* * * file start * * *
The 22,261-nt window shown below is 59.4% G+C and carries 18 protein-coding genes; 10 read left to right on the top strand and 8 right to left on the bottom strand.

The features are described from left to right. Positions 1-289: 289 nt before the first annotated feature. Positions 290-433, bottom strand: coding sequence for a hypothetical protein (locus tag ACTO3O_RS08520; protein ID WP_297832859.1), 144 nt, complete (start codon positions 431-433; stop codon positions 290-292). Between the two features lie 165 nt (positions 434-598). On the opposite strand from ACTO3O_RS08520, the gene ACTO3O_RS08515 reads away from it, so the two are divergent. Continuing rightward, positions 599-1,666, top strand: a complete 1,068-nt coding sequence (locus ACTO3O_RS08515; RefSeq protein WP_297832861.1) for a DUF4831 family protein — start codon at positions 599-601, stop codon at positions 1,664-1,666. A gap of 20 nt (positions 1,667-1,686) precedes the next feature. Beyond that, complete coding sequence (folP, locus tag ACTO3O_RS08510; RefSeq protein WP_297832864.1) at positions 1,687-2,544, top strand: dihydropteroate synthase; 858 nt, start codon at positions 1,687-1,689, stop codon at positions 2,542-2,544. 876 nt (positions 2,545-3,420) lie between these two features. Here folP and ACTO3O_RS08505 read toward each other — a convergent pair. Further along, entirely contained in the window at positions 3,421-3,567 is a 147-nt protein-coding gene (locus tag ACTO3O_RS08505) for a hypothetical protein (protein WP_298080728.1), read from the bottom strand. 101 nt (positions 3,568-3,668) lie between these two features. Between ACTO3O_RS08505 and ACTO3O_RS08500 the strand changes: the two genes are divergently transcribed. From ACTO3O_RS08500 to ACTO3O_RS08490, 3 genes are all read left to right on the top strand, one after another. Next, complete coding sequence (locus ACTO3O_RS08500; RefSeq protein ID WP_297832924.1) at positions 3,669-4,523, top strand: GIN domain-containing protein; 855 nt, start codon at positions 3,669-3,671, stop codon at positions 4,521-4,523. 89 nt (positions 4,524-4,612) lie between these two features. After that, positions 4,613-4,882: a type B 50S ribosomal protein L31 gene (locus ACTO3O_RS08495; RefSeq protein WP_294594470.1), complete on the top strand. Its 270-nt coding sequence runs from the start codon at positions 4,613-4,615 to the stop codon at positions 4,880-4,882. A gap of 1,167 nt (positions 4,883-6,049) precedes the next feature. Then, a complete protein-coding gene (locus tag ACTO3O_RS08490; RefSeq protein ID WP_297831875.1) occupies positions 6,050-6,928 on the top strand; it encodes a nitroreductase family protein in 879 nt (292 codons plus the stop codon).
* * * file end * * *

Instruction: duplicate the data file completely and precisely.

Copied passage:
The 22,261-nt window shown below is 59.4% G+C and carries 18 protein-coding genes; 10 read left to right on the top strand and 8 right to left on the bottom strand.

The features are described from left to right. Positions 1-289: 289 nt before the first annotated feature. Positions 290-433, bottom strand: coding sequence for a hypothetical protein (locus tag ACTO3O_RS08520; protein ID WP_297832859.1), 144 nt, complete (start codon positions 431-433; stop codon positions 290-292). Between the two features lie 165 nt (positions 434-598). On the opposite strand from ACTO3O_RS08520, the gene ACTO3O_RS08515 reads away from it, so the two are divergent. Continuing rightward, positions 599-1,666, top strand: a complete 1,068-nt coding sequence (locus ACTO3O_RS08515; RefSeq protein WP_297832861.1) for a DUF4831 family protein — start codon at positions 599-601, stop codon at positions 1,664-1,666. A gap of 20 nt (positions 1,667-1,686) precedes the next feature. Beyond that, complete coding sequence (folP, locus tag ACTO3O_RS08510; RefSeq protein WP_297832864.1) at positions 1,687-2,544, top strand: dihydropteroate synthase; 858 nt, start codon at positions 1,687-1,689, stop codon at positions 2,542-2,544. 876 nt (positions 2,545-3,420) lie between these two features. Here folP and ACTO3O_RS08505 read toward each other — a convergent pair. Further along, entirely contained in the window at positions 3,421-3,567 is a 147-nt protein-coding gene (locus tag ACTO3O_RS08505) for a hypothetical protein (protein WP_298080728.1), read from the bottom strand. 101 nt (positions 3,568-3,668) lie between these two features. Between ACTO3O_RS08505 and ACTO3O_RS08500 the strand changes: the two genes are divergently transcribed. From ACTO3O_RS08500 to ACTO3O_RS08490, 3 genes are all read left to right on the top strand, one after another. Next, complete coding sequence (locus ACTO3O_RS08500; RefSeq protein ID WP_297832924.1) at positions 3,669-4,523, top strand: GIN domain-containing protein; 855 nt, start codon at positions 3,669-3,671, stop codon at positions 4,521-4,523. 89 nt (positions 4,524-4,612) lie between these two features. After that, positions 4,613-4,882: a type B 50S ribosomal protein L31 gene (locus ACTO3O_RS08495; RefSeq protein WP_294594470.1), complete on the top strand. Its 270-nt coding sequence runs from the start codon at positions 4,613-4,615 to the stop codon at positions 4,880-4,882. A gap of 1,167 nt (positions 4,883-6,049) precedes the next feature. Then, a complete protein-coding gene (locus tag ACTO3O_RS08490; RefSeq protein ID WP_297831875.1) occupies positions 6,050-6,928 on the top strand; it encodes a nitroreductase family protein in 879 nt (292 codons plus the stop codon).